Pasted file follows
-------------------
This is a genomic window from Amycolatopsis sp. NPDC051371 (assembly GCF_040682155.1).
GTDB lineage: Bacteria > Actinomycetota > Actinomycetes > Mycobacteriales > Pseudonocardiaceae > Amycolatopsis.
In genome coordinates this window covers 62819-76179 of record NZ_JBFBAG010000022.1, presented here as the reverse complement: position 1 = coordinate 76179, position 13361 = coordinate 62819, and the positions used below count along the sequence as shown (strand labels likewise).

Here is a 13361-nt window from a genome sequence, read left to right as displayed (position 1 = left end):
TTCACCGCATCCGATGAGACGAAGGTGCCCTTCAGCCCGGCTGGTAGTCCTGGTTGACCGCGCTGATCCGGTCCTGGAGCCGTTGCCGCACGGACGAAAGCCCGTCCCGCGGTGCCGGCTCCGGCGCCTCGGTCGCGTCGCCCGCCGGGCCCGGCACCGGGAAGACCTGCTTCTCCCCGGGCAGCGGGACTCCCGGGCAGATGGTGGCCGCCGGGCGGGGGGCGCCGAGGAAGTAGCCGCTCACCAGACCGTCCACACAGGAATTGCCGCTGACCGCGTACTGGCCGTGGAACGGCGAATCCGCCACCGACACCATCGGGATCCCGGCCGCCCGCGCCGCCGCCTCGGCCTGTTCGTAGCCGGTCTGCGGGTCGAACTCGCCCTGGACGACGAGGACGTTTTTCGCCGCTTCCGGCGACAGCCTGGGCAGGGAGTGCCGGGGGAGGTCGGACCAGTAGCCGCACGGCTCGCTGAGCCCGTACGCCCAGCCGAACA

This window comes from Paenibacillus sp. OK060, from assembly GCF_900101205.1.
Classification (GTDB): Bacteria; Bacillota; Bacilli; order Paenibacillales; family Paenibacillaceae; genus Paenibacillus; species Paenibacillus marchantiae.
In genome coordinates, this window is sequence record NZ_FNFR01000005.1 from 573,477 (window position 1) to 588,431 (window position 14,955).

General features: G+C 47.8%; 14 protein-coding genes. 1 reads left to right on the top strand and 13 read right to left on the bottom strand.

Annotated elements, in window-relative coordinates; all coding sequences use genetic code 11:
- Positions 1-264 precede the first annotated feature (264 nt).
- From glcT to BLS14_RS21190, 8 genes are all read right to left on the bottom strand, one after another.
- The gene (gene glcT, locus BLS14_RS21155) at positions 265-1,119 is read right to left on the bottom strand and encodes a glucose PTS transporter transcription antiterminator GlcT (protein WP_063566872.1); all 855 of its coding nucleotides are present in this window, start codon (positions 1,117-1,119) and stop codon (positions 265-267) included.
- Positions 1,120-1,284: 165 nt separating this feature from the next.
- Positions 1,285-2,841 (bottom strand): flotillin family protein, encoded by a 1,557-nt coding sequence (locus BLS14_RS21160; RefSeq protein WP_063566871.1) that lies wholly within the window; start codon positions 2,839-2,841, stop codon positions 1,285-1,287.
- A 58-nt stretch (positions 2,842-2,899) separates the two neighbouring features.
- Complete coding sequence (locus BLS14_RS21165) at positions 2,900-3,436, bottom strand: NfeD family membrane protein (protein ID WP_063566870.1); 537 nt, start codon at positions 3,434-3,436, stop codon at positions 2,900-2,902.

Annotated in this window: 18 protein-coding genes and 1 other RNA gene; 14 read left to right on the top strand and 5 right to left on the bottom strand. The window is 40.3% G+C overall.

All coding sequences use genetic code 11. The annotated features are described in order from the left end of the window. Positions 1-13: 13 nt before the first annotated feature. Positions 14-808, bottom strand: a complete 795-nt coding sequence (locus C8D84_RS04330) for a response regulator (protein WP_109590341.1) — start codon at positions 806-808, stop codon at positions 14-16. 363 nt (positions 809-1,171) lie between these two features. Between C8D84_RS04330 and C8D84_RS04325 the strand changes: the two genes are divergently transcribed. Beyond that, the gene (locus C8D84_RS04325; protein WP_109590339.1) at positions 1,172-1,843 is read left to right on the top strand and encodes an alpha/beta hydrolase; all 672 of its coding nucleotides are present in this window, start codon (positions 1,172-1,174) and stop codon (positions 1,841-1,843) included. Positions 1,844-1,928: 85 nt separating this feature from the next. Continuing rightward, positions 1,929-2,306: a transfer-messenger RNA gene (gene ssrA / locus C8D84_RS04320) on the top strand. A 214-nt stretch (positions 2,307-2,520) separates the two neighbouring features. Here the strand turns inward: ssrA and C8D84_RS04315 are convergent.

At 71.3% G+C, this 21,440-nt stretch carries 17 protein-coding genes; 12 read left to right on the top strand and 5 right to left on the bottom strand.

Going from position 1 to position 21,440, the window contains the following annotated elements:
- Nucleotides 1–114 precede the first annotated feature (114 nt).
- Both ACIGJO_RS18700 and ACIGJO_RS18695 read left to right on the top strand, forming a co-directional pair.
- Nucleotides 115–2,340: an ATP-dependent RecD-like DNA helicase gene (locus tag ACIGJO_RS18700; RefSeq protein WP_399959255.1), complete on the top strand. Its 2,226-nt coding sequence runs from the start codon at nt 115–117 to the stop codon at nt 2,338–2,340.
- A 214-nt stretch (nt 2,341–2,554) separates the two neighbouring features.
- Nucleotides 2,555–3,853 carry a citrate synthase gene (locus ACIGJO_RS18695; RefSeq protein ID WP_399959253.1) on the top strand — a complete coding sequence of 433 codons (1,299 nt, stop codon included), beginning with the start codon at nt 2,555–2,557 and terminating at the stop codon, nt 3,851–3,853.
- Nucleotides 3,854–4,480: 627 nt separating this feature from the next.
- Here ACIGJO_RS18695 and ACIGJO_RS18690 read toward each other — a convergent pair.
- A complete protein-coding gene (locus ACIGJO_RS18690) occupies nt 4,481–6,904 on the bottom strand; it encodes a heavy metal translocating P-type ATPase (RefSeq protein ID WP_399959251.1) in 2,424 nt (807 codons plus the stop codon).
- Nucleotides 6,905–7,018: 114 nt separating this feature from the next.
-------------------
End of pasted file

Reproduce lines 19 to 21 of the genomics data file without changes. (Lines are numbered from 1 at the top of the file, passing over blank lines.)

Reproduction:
All coding sequences use genetic code 11. The annotated features are described in order from the left end of the window. Positions 1-13: 13 nt before the first annotated feature. Positions 14-808, bottom strand: a complete 795-nt coding sequence (locus C8D84_RS04330) for a response regulator (protein WP_109590341.1) — start codon at positions 806-808, stop codon at positions 14-16. 363 nt (positions 809-1,171) lie between these two features. Between C8D84_RS04330 and C8D84_RS04325 the strand changes: the two genes are divergently transcribed. Beyond that, the gene (locus C8D84_RS04325; protein WP_109590339.1) at positions 1,172-1,843 is read left to right on the top strand and encodes an alpha/beta hydrolase; all 672 of its coding nucleotides are present in this window, start codon (positions 1,172-1,174) and stop codon (positions 1,841-1,843) included. Positions 1,844-1,928: 85 nt separating this feature from the next. Continuing rightward, positions 1,929-2,306: a transfer-messenger RNA gene (gene ssrA / locus C8D84_RS04320) on the top strand. A 214-nt stretch (positions 2,307-2,520) separates the two neighbouring features. Here the strand turns inward: ssrA and C8D84_RS04315 are convergent.

At 71.3% G+C, this 21,440-nt stretch carries 17 protein-coding genes; 12 read left to right on the top strand and 5 right to left on the bottom strand.

Going from position 1 to position 21,440, the window contains the following annotated elements: